ATN's Javelin J68 Flashlight

Feb. 6, 2009
Law enforcement works in the dark a LOT and it's typically our most dangerous environment.

In today's world of tactical flashlights, a company doesn't have to lead the way to be successful; they just have to make a decent product. The demand for quality high-performance tactical lights has grown as two circumstances have been recognized: 1) Law enforcement works in the dark a LOT and it's typically our most dangerous environment, and 2) our military does more work in cities now than it does in the open field. Both circumstances have lead to an increased need for a durable light that's versatile. Welcome the ATN J68 to that group. Here's why...

The American Technologies Network (ATN) Javelin 68 (J68) is the "little brother" of the line of lights in this series. As you would expect from any "tactical" light that isn't polymer, the J68 is manufactured from aircraft grade aluminum and, in this case, has a black finish. It uses two 3V CR123 lithium batteries to drive light from its halogen lamp assembly. The prefocused bezel and lens support the lamp in producing 68 lumens of light.

jAs you can easily see in the photo to the right above, the J68 has a twisting tail cap design that is common in today's tactical light industry. It has a push button touch-activation, or you can turn the tailcap all the way clockwise to get it to stay on. There is a hexagonal (so as to be different from a different member of this manufacturing community) anti-roll collar around the base of the lamp assembly. The lamp assemly itself has a forward edge that is quite aggressive. How aggressive?

Well, it's no secret that these scalloped shaped bezel designs serve well if the light must be used as an improvised weapon (otherwise commonly called a "weapon of opportunity"). Would they work? Well... as I was playing with this flashlight in my hotel room one evening after SHOT Show had exhausted me, I managed to cut my thumb on one of those edges. The scalloped cuts are off-set as you go around: shallow, deep, shallow, deep, shallow, deep. You perverts get your mind out of the gutter! I don't know if there is a purpose for this pattern of the scalloping but they do look aggressive and I can personally attest to how well they will lacerate. Bare in mind this: it's a halogen lamp assembly. If you hit something hard enough with it you will break the lamp assembly easier than it if was an LED. Then again, it wouldn't surprise me if ATN didn't have some LED models up their sleeve yet to be announced.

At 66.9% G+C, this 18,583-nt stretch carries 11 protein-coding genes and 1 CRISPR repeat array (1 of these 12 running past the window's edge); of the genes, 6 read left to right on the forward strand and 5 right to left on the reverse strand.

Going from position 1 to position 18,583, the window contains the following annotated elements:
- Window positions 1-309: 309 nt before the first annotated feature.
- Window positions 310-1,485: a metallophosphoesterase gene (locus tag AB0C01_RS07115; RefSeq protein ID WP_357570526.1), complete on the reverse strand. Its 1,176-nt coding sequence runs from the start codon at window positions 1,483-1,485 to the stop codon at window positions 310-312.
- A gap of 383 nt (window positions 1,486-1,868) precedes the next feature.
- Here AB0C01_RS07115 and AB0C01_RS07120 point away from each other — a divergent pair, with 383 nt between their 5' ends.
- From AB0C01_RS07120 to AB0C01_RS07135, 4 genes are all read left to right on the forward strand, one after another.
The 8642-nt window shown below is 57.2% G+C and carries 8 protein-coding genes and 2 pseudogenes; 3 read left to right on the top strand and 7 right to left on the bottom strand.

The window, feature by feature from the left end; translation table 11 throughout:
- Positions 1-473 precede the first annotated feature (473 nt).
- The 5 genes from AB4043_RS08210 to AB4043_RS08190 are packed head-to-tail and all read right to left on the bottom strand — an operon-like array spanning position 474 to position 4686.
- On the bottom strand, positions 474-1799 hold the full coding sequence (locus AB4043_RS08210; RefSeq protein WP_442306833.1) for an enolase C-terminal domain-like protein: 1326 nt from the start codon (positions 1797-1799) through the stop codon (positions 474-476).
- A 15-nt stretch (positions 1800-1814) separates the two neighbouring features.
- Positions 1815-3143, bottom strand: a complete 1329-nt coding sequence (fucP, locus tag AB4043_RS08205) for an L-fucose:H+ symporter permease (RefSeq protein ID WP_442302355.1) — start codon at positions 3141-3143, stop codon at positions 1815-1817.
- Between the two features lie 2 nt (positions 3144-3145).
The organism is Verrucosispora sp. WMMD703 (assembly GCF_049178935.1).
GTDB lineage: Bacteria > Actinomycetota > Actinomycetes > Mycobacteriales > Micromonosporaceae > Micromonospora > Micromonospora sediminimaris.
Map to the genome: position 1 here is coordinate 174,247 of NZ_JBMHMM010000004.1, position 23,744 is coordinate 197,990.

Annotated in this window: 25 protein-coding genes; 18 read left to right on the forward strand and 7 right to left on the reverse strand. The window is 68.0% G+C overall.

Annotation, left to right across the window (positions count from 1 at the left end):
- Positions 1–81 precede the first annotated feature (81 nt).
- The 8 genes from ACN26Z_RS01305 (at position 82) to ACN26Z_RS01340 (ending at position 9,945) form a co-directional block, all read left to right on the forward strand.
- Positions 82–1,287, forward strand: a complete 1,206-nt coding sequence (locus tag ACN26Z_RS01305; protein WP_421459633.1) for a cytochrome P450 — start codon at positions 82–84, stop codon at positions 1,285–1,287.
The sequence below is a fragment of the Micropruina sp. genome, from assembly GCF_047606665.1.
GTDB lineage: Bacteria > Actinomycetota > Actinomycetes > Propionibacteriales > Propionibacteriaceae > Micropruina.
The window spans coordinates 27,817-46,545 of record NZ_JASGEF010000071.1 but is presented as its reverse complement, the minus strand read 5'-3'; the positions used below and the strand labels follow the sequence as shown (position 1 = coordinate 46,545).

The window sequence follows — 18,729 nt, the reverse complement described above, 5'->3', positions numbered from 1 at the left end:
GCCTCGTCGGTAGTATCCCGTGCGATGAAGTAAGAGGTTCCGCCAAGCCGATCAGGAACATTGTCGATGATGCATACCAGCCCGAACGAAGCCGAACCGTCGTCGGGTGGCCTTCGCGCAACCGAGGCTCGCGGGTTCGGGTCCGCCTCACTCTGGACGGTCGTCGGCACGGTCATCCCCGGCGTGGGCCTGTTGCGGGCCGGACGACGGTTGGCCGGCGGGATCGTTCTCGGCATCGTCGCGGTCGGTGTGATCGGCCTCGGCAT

As I mentioned, the J68 is the little brother of the series. There is also the J125 and the J169W. The J125 pushes 125 lumens of light from the same size package as the J68 using the same two 3V CR123 lithium batteries. Obviously the run time is less but the light output is far more tactically useful.

The J169W was specifically designed for weapon-mounted application. It comes with a remote pressure pad activation switch and mounts for a picatiny rail system. It uses three 3V CR123 Lithium batteries to push 169 lumens of light through its halogen bulb. It has almost triple the light output of the J68 in a package that is only 25% longer. I kinda like that.

I've obviously used the J68 as it was designed and I've beat it up some. Since it's a haolgen bulb (and I don't want to have to buy replacements) I've not TRIED to break it. It's been dropped, packed, beat up. It's impacted a piece of scrap sheetrcck I found in my shed a few times. I've gouged out chunks of the sheetrock and managed to punch out a circle the size of the bezel. The light still works. 68 lumens is near the bottom limit I'd consider for "tactical" work, but it's a LOT better than 30 lumens or less from an inferior light. Now for the really interesting part...

ATN's website lists the MSRP for this light at $129.00. I did a Google search for "ATN Javelin J68" and found an LED version online for $69.75. With an LED lamp assembly the bezel can be used to break glass (or bone). It comes with a two-year warranty on the site were I found it. So look around and you can find a good deal on a good flashlight.

Stay Safe!

About the Author

Lt. Frank Borelli (ret), Editorial Director | Editorial Director

Lt. Frank Borelli is the Editorial Director for the Officer Media Group. Frank brings 20+ years of writing and editing experience in addition to 40 years of law enforcement operations, administration and training experience to the team.

Frank has had numerous books published which are available on,, and other major retail outlets.

If you have any comments or questions, you can contact him via email at [email protected].

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